“Bears are not carnivores in the strictest sense, like cats, they consume a high-protein diet,” said study lead author Charles Robbins, a professor of wildlife biology at Washington State University. “In zoos, whether polar bears , brown bears or sloth bears, it’s been suggested to feed them as high-protein carnivores. When you do that, you’re slowly killing them.”
In separate tests, scientists fed captive giant pandas and sloth bears an unlimited amount of food to observe their preferences and then recorded the nutritional status of their choices.
To gauge pandas’ preference for bamboo, the researchers conducted a feeding study on a pair of animals by collaborating with scientists at Texas A&M University and the Memphis Zoo. They found that giant pandas prefer bamboo stalks, which are rich in protein and carbohydrates, over woody stalks. They sometimes eat almost exclusively bamboo stalks, such as 98% of the time in March. The researchers also examined data from five Chinese zoos where giant pandas had successfully given birth and found that they thrived on a diet high in carbohydrates and low in protein.
In several sets of feeding trials, six sloth bears at the Cleveland, Little Rock and San Diego Zoos were given unlimited avocados, roasted yams, whey andapple. They opted almost exclusively for fatty avocados, eating about 88 percent avocados and 12 percent yams — ignoring apples entirely. This suggests that sloth bears prefer a high-fat, low-carb diet, which may have a similar makeup to their wild diet of termites and ants and their eggs and larvae.
This is also very different from the high carbohydrate diets they are usually fed in captivity. Sloth bears, native to India, typically only live around 17 years in U.S. zoos, nearly 20 years less than the maximum lifespan in human care. Their most common cause of death is liver cancer.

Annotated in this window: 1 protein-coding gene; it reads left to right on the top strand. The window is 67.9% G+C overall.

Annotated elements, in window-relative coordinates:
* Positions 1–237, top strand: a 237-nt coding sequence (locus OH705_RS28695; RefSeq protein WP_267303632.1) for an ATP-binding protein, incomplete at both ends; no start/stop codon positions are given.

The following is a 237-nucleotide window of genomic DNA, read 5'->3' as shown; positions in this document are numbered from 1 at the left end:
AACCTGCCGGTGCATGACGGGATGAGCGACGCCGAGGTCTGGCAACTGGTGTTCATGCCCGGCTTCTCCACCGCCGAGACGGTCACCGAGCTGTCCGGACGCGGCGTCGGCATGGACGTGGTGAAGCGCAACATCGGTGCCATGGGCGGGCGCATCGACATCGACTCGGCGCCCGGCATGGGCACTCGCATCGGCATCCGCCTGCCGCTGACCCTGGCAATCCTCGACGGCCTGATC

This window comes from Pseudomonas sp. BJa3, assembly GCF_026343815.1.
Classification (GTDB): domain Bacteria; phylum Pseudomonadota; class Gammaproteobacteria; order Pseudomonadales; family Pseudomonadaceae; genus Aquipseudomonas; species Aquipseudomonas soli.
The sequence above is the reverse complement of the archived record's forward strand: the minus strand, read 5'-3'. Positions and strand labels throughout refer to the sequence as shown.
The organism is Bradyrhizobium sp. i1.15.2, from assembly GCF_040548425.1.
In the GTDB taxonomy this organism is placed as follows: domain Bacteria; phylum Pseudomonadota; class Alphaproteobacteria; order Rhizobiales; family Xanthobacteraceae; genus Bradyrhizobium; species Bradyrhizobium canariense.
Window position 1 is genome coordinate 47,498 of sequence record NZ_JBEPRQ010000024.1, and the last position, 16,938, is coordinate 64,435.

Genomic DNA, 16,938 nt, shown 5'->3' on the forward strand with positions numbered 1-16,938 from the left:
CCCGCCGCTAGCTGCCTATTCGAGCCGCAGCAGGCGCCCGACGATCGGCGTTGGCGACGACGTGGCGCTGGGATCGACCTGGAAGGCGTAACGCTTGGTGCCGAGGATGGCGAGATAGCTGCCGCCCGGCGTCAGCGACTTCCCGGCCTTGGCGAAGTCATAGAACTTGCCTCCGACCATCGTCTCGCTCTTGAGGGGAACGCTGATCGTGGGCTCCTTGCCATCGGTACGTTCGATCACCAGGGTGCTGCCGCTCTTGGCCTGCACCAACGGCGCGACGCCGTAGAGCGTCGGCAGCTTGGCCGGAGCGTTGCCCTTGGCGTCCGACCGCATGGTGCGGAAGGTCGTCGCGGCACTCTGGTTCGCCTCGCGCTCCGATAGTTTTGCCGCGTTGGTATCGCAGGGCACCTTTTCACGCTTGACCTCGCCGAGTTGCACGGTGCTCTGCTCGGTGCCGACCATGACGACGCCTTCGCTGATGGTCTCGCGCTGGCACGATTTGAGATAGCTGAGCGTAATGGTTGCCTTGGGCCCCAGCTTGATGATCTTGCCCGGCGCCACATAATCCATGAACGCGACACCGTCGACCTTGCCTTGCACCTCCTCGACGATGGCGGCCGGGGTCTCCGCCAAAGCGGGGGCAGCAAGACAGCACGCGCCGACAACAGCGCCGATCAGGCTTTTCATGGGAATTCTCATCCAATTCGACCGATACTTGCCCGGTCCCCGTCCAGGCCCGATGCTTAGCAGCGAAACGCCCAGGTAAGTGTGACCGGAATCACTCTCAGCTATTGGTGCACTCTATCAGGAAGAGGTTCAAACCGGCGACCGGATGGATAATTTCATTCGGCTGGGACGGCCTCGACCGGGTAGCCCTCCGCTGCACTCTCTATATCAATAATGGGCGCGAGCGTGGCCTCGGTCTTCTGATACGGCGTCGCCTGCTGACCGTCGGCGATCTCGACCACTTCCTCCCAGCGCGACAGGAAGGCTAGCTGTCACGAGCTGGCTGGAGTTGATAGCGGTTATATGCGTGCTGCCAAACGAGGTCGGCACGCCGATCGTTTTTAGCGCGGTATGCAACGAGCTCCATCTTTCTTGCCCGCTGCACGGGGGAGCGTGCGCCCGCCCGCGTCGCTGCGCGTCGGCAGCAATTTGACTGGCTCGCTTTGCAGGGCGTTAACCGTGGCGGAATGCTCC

The researchers saw a similar pattern in previous studies of polar bears, which showed that captive polar bears are often fed a high-protein diet that, if given the option, mimics the fat-rich diet of wild polar bears. Polar bears in zoos often die about 10 years earlier than they should, most commonly from kidney and liver disease. Both diseases may be caused by long-term inflammation of these organs, possibly from an unbalanced diet over the years.
The current study, as well as previous research, also showed that when captive bears were given dietary choices, they chose foods that mimicked the diets of wild bears.
“There is of course the long-standing idea that humans with Ph.D.s know a lot more than sloth bears or brown bears. All of these bears started to evolve about 50 million years ago, as far as this aspect of their diet is concerned. , they know more than we do. We were one of the first people willing to ask bears. What do you want to eat? What makes you feel good?” Robbins said.
Robbins, founder of the WSU Bear Center, the only research facility in the U.S. with a captive population of grizzly bears, has studied bear nutrition for decades. He and his graduate students first began investigating their unbalanced diets and observed grizzlies eating salmon in a study in Alaska. At the time, researchers had speculated that the bears would gorge on salmon, sleep, wake up, and eat more salmon.
However, they saw the bears eat salmon, but then wander around, spending hours looking for and eating small berries. Seeing this, Robbins’ lab set out to investigate the diets of grizzlies housed in bear centers and found that they gained the most weight when fed salmon and berries with a combination of protein, fat and carbohydrates.
All eight species of bears, or Ursids, had a carnivorous ancestor, but later evolved to eat a wide variety of foods, giving them the ability to spread to more areas by not directly competing with resident carnivores.
“It just opens up more food resources than just being a direct, high-protein carnivore,” Robbins said.